6 ePCR best practices
Look for these features when choosing an electronic patient care reporting program
This article originally appeared in the June 2017 newsletter of the National EMS Management Association and is republished here with permission.
By Mark Flauter, EMT-P
Computerized documentation is commonplace in EMS in 2017. It’s difficult to find a service that isn’t using a documentation program to prepare an electronic patient care report (ePCR) or electronic health record (EHR). Just as there are a variety of EMS providers, there are a variety of documentation programs. Most of the key information required by the individual states is contained in each program, but the layouts of the programs are different. There are features to seek from each individual program to make sure the report is as thorough and complete as possible.
1. Ability to work offline and online
First, the program must have the ability to run both a mobile application and a web interface. The mobile application should have the ability to store and forward information for when there isn’t connectivity. The providers can continue to write their report even in a wireless dead spot.
The program should also be able to synchronize a report from the mobile application to the web. This gives the provider the ability to stop and start a report without difficulty or losing the information on the report is dispatched on another call and starting another report. It also allows employees to sit at a desk to complete a report or go back to amend a report if they get updated information, such as demographic information on a person found unresponsive by the side of the road.
2. Ability to help complete the chart
Second, all the applicable fields of the report should be filled. If there is a specific fillable field, then all areas of that field should be completed. A field that’s not filled can give the reader the impression that component wasn’t considered or addressed. It will also necessitate the reader to search other areas of the report (i.e., narrative) for the missing information.
Simply marking the field as “Other,” with support in the narrative, or “N/A” can let the reader know the provider addressed that field. It also lends to consistency in the report, especially if there are multiple areas of the report where information can be entered, such as an interpretation of an ECG rhythm.
3. Ability to integrate with other devices
Third is the ability to import information into the report from other sources. The ability to import information from a cardiac monitor (i.e. rhythm strips, vital signs, medications administered) using a Bluetooth or hardwire connection is a feature that benefits the paramedics preparing the report. Depending on the hardware being used, pictures of the scene or patient insurance cards can be taken with the computer. Those pictures can be attached to or included in the report.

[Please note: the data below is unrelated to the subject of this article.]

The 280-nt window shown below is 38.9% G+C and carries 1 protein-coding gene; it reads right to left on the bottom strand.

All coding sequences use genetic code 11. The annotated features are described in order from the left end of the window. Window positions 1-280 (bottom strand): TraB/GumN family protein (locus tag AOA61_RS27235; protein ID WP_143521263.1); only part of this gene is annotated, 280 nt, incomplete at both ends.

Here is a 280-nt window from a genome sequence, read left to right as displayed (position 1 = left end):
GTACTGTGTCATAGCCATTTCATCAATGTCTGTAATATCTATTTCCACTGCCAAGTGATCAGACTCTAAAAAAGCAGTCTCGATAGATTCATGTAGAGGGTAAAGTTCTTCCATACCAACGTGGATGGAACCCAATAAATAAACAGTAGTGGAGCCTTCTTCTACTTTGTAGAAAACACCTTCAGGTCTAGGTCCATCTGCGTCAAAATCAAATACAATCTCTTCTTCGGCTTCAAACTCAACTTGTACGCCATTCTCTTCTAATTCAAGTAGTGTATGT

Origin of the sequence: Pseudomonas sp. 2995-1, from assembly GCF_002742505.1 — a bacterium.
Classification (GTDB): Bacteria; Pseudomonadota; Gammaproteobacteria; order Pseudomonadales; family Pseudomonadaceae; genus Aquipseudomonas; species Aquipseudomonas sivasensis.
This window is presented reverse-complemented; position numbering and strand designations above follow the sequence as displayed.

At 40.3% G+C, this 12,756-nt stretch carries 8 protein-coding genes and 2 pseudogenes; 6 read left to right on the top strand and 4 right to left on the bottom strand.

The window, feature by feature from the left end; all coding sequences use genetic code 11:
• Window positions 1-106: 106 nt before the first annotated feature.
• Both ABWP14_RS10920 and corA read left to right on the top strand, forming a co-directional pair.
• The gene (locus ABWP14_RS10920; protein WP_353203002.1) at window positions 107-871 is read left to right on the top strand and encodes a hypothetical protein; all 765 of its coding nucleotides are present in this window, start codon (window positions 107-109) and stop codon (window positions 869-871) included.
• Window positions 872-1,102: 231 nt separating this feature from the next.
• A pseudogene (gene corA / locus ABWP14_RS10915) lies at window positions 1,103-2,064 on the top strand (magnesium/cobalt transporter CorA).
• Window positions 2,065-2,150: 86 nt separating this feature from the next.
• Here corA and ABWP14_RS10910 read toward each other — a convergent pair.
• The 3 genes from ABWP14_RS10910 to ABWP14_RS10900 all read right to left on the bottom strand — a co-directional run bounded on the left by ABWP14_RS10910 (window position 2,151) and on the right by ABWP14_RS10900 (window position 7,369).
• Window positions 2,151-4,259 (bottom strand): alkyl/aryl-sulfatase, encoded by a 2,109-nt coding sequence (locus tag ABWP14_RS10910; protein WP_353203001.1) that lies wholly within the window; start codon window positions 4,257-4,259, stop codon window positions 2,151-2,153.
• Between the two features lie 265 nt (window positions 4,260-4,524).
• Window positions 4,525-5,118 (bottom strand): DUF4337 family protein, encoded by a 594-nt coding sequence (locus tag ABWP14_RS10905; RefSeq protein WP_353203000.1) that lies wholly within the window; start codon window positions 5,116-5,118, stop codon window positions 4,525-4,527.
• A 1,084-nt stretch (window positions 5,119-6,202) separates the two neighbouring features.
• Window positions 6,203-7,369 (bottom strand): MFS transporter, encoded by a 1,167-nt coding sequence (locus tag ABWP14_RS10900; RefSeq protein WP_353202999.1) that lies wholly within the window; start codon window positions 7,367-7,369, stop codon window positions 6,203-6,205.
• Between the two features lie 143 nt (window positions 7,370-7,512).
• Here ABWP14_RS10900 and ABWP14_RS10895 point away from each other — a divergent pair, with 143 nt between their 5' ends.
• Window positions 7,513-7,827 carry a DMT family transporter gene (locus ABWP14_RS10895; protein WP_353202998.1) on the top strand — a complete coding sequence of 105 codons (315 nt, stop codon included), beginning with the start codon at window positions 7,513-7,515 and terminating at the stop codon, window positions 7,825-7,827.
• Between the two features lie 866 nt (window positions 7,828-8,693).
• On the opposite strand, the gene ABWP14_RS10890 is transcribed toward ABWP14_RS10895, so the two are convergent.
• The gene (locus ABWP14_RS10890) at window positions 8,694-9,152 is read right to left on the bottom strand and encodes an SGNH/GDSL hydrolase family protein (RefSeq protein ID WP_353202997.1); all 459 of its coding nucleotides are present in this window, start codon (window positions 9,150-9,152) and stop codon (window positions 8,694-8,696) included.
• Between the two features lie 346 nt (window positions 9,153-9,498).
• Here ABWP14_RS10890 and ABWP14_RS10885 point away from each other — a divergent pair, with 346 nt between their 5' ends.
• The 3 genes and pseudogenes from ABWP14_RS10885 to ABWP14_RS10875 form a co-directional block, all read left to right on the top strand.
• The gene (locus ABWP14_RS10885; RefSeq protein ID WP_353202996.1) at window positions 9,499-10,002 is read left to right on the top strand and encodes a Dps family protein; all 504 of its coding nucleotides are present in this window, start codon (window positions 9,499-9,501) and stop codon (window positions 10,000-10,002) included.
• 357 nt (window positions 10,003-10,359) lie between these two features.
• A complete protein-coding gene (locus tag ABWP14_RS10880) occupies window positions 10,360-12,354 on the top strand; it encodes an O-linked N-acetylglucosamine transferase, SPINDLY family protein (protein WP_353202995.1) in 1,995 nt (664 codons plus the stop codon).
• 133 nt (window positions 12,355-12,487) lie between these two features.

4. Ability to customize forms
Fourth is the ability to load and use fillable “custom forms.” Many programs allow for a specific form, such as a refusal of treatment and/or transport form, to be included in the report, and this form can be filled or signed by the patient and crew. It can also be tailored to cover all the information that medical direction wants relayed to the patient who is refusing.
5. Ability to provide clinical feedback
Fifth is a Quality Improvement/ Quality Management (QI/QM) module with the ability to use the program to message between field paramedics and the administration doing the QI/QM. The reviewer can send notes on the report to the provider who wrote it. When the provider signs into the mobile app, the message should be visible somewhere on the home screen.
6. Ability to improve documentation
Lastly, there are several features the program should have for the most thorough documentation of the patient’s injuries, illness, and assessment. Use of an anatomical diagram to document injuries is included in most programs, but can be an underutilized field. All injuries should be depicted and described. If treatment isn’t indicated, it should be explained as such. The ability to scan a driver’s license or identification card for import of demographic information is a nice feature that can be beneficial when the patient’s mental status is decreased and there is no one around to provide identification of the patient. Finally, the ability to spell check the narrative is available on almost all programs, but a medical spell check can be a nice feature to add to a program for a few extra dollars.
These are just a few things to keep in mind when looking a new ePCR or EHR program or to best optimize the program currently in use at your service.
About the author
Mark Flauter, EMT-P, is chief medical officer, Florissant Valley Fire Protection District.